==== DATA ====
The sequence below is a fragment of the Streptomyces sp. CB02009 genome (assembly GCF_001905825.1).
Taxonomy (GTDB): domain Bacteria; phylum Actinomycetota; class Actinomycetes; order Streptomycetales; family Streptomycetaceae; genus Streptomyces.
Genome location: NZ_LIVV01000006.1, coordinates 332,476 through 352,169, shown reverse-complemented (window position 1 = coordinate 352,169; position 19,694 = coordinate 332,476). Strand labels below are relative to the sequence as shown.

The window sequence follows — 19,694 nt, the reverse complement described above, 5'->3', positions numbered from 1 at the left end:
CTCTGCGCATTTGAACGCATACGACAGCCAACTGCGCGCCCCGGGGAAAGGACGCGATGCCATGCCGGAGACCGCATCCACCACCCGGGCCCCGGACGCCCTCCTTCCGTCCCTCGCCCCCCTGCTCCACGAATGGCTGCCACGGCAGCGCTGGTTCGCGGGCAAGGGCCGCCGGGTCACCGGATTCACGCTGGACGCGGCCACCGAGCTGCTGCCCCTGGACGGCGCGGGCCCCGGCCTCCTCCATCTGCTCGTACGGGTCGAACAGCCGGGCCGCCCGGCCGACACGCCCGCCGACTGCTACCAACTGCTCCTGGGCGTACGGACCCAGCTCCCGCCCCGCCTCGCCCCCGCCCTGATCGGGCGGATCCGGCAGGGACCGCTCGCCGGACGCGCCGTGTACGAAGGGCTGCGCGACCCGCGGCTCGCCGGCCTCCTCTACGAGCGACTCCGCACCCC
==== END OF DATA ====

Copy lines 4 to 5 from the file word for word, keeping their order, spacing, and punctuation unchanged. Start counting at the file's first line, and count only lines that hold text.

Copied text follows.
The window sequence follows — 19,694 nt, the reverse complement described above, 5'->3', positions numbered from 1 at the left end:
CTCTGCGCATTTGAACGCATACGACAGCCAACTGCGCGCCCCGGGGAAAGGACGCGATGCCATGCCGGAGACCGCATCCACCACCCGGGCCCCGGACGCCCTCCTTCCGTCCCTCGCCCCCCTGCTCCACGAATGGCTGCCACGGCAGCGCTGGTTCGCGGGCAAGGGCCGCCGGGTCACCGGATTCACGCTGGACGCGGCCACCGAGCTGCTGCCCCTGGACGGCGCGGGCCCCGGCCTCCTCCATCTGCTCGTACGGGTCGAACAGCCGGGCCGCCCGGCCGACACGCCCGCCGACTGCTACCAACTGCTCCTGGGCGTACGGACCCAGCTCCCGCCCCGCCTCGCCCCCGCCCTGATCGGGCGGATCCGGCAGGGACCGCTCGCCGGACGCGCCGTGTACGAAGGGCTGCGCGACCCGCGGCTCGCCGGCCTCCTCTACGAGCGACTCCGCACCCC